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Ex-teacher sues SACS on job loss

Claims she was defamed by ISTEP cheating allegations

A former teacher has sued Southwest Allen County Schools in Allen Superior Court, accusing the district of forcing her to resign and defaming her by telling others she fostered cheating on the ISTEP+ tests.

Filed Friday by Laura Farner against SACS, the board of trustees and district superintendent Steven Yager, the lawsuit seeks damages and a hearing before the board to clear her name.

In March 2011, SACS discovered a Summit Middle School teacher breached protocol on the state’s annual ISTEP test, given annually to assess school and student performance. The test scores for 120 seventh-graders were invalidated, according to court documents.

Yager sent letters to the parents of children who may have been affected and then two anonymous callers implicated Farner in another possible ISTEP violation, this time at Haverhill Elementary School. Very shortly after those phone calls, Farner was placed on administrative leave.

A 28-year employee of the district, Farner contends she was told that if she resigned, the list of accusations would not be put in her personnel file and she could retain her benefits, according to court documents.

In the lawsuit, Farner said she felt she needed to retire at the end of the 2010-11 school year in order to protect her retirement. She asked for a hearing before the board to “respond to the false charges and to clear her name” but that request was denied, according to court documents.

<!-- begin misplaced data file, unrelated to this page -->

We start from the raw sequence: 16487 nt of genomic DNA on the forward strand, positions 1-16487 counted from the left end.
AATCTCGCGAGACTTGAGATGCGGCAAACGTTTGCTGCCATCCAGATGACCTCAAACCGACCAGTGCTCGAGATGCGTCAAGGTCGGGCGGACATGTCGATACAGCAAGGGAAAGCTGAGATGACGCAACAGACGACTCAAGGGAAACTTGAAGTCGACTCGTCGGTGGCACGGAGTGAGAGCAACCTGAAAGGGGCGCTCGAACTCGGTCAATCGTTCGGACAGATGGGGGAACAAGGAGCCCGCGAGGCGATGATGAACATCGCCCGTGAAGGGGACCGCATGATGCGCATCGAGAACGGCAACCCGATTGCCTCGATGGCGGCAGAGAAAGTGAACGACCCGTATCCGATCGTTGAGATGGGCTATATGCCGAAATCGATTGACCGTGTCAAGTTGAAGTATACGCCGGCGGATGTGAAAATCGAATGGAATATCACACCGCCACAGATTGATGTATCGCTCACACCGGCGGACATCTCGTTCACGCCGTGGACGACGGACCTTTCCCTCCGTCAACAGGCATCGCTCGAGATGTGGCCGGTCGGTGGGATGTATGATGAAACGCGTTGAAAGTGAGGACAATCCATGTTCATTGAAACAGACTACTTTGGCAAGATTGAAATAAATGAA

Yager outlined why Farner was going to be fired on May 3, 2011, according to documents on a website

The website was created on Farner’s behalf after the allegations arose and as parents were asking questions about her departure.

Yager alleged insubordination, neglect of duty, immorality and other good cause. The letter accuses Farner of “dumping” a student’s desk over to help him find a piece of paper which caused a student to be hit by a book.

Regarding the ISTEP test, Yager wrote that there were allegations Farner told students the correct answers to put on their test.

“By providing answers or by assisting students … students may believe ‘cheating’ is acceptable behavior,” Yager wrote in the letter, dated March 29, 2011.

Another letter published on the website is purportedly from Farner to Yager, and dated April 22, 2011, a few days after she sent an email informing the district she would retire at the end of the school year.

In that letter, Farner categorically denied cheating on the ISTEP tests, and accused the district of conducting an incomplete and inadequate investigation into the anonymous allegations.

“The only thing (the students) did see was my telling a student to erase the scribbling on his paper so that people would be able to read his answers, not to change his answers,” Farner wrote in her letter. “This is not a protocol violation and should not have invalidated any test scores.”

When reached Monday, Yager declined to comment because of the pending lawsuit.